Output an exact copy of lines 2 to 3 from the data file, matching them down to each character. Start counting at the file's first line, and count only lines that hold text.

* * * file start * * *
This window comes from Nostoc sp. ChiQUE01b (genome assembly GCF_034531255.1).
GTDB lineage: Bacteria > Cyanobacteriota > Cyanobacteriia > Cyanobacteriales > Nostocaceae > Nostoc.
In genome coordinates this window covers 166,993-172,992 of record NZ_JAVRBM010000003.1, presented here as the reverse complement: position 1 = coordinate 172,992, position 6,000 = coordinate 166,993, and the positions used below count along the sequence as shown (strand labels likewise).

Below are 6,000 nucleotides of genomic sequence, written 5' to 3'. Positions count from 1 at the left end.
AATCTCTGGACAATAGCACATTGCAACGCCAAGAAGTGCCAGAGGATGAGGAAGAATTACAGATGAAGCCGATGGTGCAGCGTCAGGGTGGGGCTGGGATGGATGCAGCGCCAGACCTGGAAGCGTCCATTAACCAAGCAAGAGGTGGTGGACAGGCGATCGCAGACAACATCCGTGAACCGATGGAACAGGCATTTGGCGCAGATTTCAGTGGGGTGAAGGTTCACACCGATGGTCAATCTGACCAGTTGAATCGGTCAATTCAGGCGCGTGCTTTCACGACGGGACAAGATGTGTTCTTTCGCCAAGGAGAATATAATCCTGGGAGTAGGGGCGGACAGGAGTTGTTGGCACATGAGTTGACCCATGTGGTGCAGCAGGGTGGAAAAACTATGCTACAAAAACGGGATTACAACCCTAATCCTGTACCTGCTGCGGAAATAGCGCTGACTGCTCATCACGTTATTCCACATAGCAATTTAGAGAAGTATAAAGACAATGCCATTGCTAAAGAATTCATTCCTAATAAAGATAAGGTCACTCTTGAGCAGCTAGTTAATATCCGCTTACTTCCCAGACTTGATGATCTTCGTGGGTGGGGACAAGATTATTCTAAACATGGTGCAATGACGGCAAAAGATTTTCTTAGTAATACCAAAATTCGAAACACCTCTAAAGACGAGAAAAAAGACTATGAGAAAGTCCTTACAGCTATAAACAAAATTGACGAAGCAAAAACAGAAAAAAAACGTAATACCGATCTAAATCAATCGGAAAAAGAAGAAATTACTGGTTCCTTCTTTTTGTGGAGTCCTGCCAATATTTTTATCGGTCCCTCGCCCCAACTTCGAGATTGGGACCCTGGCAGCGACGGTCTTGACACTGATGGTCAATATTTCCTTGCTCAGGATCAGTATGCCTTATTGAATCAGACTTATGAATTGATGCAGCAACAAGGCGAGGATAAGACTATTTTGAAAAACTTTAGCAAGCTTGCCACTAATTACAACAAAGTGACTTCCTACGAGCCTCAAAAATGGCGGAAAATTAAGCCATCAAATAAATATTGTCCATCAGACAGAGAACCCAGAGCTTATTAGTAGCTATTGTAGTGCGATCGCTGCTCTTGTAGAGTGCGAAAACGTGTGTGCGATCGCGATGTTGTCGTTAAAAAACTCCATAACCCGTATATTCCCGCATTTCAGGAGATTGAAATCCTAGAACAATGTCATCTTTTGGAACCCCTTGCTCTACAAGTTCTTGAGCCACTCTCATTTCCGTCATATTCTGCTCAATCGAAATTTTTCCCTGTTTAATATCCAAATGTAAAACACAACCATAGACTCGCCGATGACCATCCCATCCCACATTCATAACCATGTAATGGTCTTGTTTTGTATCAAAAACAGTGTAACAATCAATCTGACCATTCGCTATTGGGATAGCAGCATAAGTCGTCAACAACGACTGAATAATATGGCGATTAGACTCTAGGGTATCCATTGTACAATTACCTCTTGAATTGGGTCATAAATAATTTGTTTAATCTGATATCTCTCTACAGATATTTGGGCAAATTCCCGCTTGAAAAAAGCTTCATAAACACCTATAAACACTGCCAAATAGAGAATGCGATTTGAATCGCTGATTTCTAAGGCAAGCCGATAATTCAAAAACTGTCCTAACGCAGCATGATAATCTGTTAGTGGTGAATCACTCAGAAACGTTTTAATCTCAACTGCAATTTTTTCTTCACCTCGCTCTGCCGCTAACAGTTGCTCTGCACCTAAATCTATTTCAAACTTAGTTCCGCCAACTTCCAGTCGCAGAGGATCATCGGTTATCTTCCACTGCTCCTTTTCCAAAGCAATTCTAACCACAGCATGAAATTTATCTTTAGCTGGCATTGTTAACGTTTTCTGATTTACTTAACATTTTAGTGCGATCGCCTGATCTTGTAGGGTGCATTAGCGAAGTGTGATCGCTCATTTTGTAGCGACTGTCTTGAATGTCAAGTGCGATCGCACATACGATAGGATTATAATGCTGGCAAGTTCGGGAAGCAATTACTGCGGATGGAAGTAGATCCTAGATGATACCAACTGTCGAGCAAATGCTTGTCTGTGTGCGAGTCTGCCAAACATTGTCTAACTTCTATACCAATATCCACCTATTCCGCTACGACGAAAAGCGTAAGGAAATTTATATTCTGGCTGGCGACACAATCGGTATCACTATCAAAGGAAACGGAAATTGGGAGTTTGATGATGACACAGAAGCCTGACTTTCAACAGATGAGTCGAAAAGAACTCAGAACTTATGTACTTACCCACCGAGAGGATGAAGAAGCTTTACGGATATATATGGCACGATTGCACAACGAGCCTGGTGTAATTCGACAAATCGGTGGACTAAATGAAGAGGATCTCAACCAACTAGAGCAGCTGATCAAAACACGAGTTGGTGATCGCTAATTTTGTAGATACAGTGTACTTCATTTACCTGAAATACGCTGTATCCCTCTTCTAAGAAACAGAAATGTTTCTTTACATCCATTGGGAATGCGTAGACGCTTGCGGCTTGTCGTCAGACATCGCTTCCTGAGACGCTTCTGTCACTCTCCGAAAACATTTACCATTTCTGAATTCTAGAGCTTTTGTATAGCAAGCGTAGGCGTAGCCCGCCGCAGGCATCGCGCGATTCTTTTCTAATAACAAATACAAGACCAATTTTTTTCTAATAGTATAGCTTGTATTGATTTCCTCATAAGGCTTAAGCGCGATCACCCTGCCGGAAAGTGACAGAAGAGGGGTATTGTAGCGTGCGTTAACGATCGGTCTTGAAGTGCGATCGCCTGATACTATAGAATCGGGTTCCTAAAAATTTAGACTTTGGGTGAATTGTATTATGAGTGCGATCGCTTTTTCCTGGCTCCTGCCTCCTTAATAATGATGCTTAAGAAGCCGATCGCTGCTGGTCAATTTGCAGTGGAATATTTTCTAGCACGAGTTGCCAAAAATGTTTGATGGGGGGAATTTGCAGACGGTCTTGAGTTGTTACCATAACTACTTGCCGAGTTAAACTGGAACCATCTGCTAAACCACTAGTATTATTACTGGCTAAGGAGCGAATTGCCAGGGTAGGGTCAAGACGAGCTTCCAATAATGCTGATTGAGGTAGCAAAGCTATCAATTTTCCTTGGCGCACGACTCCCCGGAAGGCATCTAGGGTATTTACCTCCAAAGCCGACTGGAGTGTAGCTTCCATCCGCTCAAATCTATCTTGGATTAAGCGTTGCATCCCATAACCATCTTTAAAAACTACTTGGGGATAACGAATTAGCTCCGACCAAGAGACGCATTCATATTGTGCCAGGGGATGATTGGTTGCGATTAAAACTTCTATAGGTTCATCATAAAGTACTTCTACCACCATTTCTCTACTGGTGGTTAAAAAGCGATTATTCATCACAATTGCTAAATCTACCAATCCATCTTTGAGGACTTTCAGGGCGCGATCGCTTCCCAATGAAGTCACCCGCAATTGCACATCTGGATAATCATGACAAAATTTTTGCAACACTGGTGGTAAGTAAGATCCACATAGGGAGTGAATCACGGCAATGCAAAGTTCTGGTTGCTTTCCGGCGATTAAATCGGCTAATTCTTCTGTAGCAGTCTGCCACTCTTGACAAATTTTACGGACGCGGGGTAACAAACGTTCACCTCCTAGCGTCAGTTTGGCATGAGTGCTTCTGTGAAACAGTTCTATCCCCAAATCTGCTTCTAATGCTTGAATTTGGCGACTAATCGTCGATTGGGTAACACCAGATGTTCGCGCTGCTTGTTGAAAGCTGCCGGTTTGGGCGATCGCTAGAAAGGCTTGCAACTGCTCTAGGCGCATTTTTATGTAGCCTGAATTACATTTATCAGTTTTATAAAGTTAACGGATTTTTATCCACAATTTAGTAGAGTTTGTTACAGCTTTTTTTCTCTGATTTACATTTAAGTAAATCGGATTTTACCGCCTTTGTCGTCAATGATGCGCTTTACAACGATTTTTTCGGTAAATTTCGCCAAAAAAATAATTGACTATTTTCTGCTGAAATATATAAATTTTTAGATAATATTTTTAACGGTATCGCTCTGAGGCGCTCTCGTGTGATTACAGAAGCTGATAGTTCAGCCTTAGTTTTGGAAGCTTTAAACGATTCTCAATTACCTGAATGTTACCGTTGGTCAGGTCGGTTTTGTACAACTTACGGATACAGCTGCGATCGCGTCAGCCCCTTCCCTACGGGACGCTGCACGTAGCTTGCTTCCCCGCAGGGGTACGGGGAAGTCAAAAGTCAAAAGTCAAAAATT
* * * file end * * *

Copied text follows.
GTDB lineage: Bacteria > Cyanobacteriota > Cyanobacteriia > Cyanobacteriales > Nostocaceae > Nostoc.
In genome coordinates this window covers 166,993-172,992 of record NZ_JAVRBM010000003.1, presented here as the reverse complement: position 1 = coordinate 172,992, position 6,000 = coordinate 166,993, and the positions used below count along the sequence as shown (strand labels likewise).